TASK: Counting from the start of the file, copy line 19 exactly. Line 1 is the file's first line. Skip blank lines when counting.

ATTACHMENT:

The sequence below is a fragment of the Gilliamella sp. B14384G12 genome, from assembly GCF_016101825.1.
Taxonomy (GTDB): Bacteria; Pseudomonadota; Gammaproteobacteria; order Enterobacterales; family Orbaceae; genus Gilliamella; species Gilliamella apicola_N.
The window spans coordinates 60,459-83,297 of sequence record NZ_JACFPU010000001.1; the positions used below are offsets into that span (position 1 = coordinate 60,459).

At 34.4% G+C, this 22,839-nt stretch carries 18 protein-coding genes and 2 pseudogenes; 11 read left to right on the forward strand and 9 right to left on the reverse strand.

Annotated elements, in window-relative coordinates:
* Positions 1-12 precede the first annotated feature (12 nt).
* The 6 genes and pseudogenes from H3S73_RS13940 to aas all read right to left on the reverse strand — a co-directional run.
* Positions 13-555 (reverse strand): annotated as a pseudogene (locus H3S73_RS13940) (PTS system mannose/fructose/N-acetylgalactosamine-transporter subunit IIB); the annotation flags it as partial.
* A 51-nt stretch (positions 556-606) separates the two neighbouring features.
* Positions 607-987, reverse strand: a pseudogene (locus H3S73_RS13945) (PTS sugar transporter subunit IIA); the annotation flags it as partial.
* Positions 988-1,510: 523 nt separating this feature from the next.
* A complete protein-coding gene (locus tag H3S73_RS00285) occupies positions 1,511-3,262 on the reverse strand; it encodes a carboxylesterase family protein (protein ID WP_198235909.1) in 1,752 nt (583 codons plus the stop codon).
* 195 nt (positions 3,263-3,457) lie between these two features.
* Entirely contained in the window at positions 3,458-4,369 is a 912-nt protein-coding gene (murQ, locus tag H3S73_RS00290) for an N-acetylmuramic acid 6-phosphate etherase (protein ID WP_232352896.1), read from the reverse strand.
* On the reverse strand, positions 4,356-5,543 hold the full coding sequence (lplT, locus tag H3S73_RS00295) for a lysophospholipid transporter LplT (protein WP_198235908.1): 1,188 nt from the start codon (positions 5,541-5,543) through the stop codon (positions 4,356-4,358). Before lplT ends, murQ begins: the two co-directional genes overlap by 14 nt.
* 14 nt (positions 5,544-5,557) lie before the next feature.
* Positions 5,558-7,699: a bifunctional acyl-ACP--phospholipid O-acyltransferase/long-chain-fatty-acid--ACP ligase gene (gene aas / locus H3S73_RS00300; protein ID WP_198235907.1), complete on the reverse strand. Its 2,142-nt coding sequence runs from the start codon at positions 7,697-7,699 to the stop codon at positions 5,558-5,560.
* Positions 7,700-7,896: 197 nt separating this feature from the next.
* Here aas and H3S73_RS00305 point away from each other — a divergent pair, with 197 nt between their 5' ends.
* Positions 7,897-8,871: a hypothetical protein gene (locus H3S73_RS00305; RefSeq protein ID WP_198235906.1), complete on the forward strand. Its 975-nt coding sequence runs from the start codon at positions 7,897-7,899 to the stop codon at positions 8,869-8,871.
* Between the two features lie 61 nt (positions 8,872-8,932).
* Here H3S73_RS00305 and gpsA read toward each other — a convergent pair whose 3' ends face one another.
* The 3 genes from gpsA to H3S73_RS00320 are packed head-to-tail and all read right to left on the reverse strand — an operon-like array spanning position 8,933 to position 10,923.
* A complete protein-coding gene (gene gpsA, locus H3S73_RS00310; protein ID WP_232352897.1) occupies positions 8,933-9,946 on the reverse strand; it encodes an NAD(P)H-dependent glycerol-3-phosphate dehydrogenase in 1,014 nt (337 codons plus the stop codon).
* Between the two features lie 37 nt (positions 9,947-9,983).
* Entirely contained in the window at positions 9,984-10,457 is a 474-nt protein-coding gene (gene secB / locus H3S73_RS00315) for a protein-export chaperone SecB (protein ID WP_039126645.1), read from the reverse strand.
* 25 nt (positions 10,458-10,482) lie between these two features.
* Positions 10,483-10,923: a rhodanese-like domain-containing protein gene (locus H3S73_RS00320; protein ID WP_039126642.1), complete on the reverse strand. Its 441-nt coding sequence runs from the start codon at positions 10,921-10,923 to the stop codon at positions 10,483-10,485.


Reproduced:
* Here aas and H3S73_RS00305 point away from each other — a divergent pair, with 197 nt between their 5' ends.